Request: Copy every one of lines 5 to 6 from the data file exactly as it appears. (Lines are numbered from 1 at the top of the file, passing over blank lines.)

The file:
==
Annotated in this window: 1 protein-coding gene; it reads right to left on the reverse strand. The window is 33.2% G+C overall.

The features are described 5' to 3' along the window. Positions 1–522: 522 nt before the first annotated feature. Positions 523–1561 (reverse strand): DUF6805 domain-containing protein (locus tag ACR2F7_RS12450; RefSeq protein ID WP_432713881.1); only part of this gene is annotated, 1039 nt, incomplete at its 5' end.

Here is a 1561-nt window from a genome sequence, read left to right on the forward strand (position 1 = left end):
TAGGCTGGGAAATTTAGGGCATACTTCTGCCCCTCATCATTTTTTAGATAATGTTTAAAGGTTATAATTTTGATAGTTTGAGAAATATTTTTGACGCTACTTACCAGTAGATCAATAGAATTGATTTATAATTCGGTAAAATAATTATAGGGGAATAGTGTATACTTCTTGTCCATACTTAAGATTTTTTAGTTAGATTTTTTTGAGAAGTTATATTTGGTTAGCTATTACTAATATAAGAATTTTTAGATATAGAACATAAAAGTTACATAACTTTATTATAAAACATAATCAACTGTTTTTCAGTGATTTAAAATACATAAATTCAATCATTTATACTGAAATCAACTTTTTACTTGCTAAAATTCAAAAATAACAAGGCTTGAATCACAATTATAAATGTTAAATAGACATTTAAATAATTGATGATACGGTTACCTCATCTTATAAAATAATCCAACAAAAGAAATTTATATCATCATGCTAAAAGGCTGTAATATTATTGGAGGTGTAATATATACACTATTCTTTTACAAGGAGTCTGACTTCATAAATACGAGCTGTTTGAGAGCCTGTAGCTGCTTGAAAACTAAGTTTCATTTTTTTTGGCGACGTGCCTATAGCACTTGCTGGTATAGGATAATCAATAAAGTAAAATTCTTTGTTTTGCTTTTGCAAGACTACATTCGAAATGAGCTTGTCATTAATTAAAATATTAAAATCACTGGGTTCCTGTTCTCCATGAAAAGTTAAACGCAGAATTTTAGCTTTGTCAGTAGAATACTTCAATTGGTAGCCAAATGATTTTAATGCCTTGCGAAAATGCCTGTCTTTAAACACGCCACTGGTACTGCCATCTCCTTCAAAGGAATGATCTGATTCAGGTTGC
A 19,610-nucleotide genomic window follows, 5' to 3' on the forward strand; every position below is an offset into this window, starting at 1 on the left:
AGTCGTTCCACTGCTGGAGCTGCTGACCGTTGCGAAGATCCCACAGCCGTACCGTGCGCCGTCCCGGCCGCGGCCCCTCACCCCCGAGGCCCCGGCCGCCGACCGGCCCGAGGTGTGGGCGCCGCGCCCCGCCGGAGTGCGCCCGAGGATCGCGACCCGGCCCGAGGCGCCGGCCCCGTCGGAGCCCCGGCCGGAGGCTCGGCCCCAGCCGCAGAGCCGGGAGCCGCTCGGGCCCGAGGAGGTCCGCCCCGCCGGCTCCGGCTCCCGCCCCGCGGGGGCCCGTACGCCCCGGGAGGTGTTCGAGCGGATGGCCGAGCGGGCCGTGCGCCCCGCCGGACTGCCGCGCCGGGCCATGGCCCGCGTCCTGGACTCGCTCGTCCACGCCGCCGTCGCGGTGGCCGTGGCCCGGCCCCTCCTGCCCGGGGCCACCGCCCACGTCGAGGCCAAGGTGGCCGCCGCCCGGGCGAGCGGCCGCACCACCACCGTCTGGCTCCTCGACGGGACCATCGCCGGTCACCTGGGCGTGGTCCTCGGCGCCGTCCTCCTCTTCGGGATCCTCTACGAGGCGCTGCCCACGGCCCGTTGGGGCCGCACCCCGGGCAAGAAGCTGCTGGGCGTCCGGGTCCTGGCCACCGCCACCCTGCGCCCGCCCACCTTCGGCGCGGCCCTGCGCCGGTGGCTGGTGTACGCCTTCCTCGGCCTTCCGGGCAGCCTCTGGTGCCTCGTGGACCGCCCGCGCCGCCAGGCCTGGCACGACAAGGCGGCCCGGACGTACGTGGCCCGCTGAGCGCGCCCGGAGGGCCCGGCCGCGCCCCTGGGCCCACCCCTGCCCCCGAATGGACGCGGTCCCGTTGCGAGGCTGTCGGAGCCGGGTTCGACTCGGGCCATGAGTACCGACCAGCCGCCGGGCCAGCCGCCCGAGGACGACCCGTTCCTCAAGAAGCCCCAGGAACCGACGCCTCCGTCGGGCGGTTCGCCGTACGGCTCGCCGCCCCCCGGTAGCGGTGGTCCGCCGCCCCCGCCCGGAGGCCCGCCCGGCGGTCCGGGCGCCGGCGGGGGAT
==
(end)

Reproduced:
A 19,610-nucleotide genomic window follows, 5' to 3' on the forward strand; every position below is an offset into this window, starting at 1 on the left:
AGTCGTTCCACTGCTGGAGCTGCTGACCGTTGCGAAGATCCCACAGCCGTACCGTGCGCCGTCCCGGCCGCGGCCCCTCACCCCCGAGGCCCCGGCCGCCGACCGGCCCGAGGTGTGGGCGCCGCGCCCCGCCGGAGTGCGCCCGAGGATCGCGACCCGGCCCGAGGCGCCGGCCCCGTCGGAGCCCCGGCCGGAGGCTCGGCCCCAGCCGCAGAGCCGGGAGCCGCTCGGGCCCGAGGAGGTCCGCCCCGCCGGCTCCGGCTCCCGCCCCGCGGGGGCCCGTACGCCCCGGGAGGTGTTCGAGCGGATGGCCGAGCGGGCCGTGCGCCCCGCCGGACTGCCGCGCCGGGCCATGGCCCGCGTCCTGGACTCGCTCGTCCACGCCGCCGTCGCGGTGGCCGTGGCCCGGCCCCTCCTGCCCGGGGCCACCGCCCACGTCGAGGCCAAGGTGGCCGCCGCCCGGGCGAGCGGCCGCACCACCACCGTCTGGCTCCTCGACGGGACCATCGCCGGTCACCTGGGCGTGGTCCTCGGCGCCGTCCTCCTCTTCGGGATCCTCTACGAGGCGCTGCCCACGGCCCGTTGGGGCCGCACCCCGGGCAAGAAGCTGCTGGGCGTCCGGGTCCTGGCCACCGCCACCCTGCGCCCGCCCACCTTCGGCGCGGCCCTGCGCCGGTGGCTGGTGTACGCCTTCCTCGGCCTTCCGGGCAGCCTCTGGTGCCTCGTGGACCGCCCGCGCCGCCAGGCCTGGCACGACAAGGCGGCCCGGACGTACGTGGCCCGCTGAGCGCGCCCGGAGGGCCCGGCCGCGCCCCTGGGCCCACCCCTGCCCCCGAATGGACGCGGTCCCGTTGCGAGGCTGTCGGAGCCGGGTTCGACTCGGGCCATGAGTACCGACCAGCCGCCGGGCCAGCCGCCCGAGGACGACCCGTTCCTCAAGAAGCCCCAGGAACCGACGCCTCCGTCGGGCGGTTCGCCGTACGGCTCGCCGCCCCCCGGTAGCGGTGGTCCGCCGCCCCCGCCCGGAGGCCCGCCCGGCGGTCCGGGCGCCGGCGGGGGAT